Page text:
Legal pluralism refers to the co-existence of different legal systems within a society or geographic area. Most developing countries – including most of the countries included in the ICT4COP research project – have multiple overlapping and sometimes competing legal and normative systems. These may result from a colonial legacy, or in the case of post-conflict areas, emerge (or be reinforced) at local levels where the state for extended periods may have had limited access to areas because of conflict. Typical examples of alternative legal systems that exist alongside codified statutory – formal – law include indigenous, customary and religious law. These systems may apply to all citizens, or groups of citizens, in a country. Various societal groups draw upon these coexisting local systems in unique ways to access security and justice. According to a UNDP report from 2015, 80% of disputes in developing countries were referred to non-formal legal systems.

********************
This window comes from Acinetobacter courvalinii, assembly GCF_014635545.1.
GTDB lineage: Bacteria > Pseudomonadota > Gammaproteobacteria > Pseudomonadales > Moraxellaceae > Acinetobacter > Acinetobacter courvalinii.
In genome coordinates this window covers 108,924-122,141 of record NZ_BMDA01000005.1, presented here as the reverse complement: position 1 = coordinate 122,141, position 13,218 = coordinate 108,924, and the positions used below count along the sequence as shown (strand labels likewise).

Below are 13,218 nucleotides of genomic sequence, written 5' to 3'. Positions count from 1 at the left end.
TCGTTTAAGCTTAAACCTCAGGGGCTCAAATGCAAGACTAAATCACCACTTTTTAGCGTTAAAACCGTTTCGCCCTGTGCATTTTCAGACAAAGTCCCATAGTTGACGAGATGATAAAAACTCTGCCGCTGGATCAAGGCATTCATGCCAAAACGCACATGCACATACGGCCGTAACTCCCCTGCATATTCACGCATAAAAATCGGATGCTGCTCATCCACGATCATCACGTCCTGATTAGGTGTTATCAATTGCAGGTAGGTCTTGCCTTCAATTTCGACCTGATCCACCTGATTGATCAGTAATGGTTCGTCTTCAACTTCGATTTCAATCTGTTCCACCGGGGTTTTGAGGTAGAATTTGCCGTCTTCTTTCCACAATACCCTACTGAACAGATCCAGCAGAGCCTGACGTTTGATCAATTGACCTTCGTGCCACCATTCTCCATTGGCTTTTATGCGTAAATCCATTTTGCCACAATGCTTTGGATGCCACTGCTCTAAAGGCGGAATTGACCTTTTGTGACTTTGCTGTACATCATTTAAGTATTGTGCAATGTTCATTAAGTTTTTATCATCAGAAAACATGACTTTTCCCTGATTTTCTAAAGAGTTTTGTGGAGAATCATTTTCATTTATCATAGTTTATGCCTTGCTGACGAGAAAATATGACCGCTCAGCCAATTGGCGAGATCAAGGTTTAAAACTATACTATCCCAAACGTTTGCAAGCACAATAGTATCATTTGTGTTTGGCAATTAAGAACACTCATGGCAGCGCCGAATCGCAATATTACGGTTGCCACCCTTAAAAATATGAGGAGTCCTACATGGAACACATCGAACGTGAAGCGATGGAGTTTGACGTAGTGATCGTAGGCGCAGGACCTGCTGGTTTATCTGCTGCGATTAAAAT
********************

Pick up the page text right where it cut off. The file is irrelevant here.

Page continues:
One example can be found in the Mayan indigenous governance system known as 48 cantones in Guatemala
Recently, the international community has seen the development of an increasingly unified system of social and political (i.e. human) rights. Although knowing one’s rights is not a guarantee for rights’ fulfillment, women and men in local communities around the world have greater awareness of these rights than ever before.
The formalization – or sanctioning – of human rights into judicial systems at local levels may however pose dilemmas, as certain vulnerable groups may end up losing access to security and justice obtained through former informal (customary) systems.
For anyone involved in promoting COP at local level, it is critical to understand and recognize the existence of these overlapping legal systems, and the role they play in shaping local communities’ relations to formal law and law enforcement institutions.